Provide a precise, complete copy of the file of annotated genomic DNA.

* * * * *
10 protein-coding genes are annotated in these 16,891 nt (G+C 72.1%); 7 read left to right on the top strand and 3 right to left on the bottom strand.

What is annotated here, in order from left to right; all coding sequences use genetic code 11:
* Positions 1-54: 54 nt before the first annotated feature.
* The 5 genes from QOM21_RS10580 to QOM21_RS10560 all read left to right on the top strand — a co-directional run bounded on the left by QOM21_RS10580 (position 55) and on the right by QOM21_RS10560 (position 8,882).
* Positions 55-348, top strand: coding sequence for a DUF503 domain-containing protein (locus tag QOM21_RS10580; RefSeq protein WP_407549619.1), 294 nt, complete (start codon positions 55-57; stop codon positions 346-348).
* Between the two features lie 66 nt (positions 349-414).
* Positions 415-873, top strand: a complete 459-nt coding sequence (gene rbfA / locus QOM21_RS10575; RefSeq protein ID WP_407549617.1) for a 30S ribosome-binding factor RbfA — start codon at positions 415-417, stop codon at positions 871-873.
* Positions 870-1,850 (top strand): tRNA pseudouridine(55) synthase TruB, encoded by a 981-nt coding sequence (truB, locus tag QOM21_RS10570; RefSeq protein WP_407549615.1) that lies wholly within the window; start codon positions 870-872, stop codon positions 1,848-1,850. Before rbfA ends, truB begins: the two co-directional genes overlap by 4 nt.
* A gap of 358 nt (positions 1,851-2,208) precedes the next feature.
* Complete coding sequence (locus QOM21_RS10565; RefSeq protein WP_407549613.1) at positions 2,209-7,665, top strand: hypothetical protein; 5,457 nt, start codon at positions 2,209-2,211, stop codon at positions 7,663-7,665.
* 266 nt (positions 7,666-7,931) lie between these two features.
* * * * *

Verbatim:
10 protein-coding genes are annotated in these 16,891 nt (G+C 72.1%); 7 read left to right on the top strand and 3 right to left on the bottom strand.

What is annotated here, in order from left to right; all coding sequences use genetic code 11:
* Positions 1-54: 54 nt before the first annotated feature.
* The 5 genes from QOM21_RS10580 to QOM21_RS10560 all read left to right on the top strand — a co-directional run bounded on the left by QOM21_RS10580 (position 55) and on the right by QOM21_RS10560 (position 8,882).
* Positions 55-348, top strand: coding sequence for a DUF503 domain-containing protein (locus tag QOM21_RS10580; RefSeq protein WP_407549619.1), 294 nt, complete (start codon positions 55-57; stop codon positions 346-348).
* Between the two features lie 66 nt (positions 349-414).
* Positions 415-873, top strand: a complete 459-nt coding sequence (gene rbfA / locus QOM21_RS10575; RefSeq protein ID WP_407549617.1) for a 30S ribosome-binding factor RbfA — start codon at positions 415-417, stop codon at positions 871-873.
* Positions 870-1,850 (top strand): tRNA pseudouridine(55) synthase TruB, encoded by a 981-nt coding sequence (truB, locus tag QOM21_RS10570; RefSeq protein WP_407549615.1) that lies wholly within the window; start codon positions 870-872, stop codon positions 1,848-1,850. Before rbfA ends, truB begins: the two co-directional genes overlap by 4 nt.
* A gap of 358 nt (positions 1,851-2,208) precedes the next feature.
* Complete coding sequence (locus QOM21_RS10565; RefSeq protein WP_407549613.1) at positions 2,209-7,665, top strand: hypothetical protein; 5,457 nt, start codon at positions 2,209-2,211, stop codon at positions 7,663-7,665.
* 266 nt (positions 7,666-7,931) lie between these two features.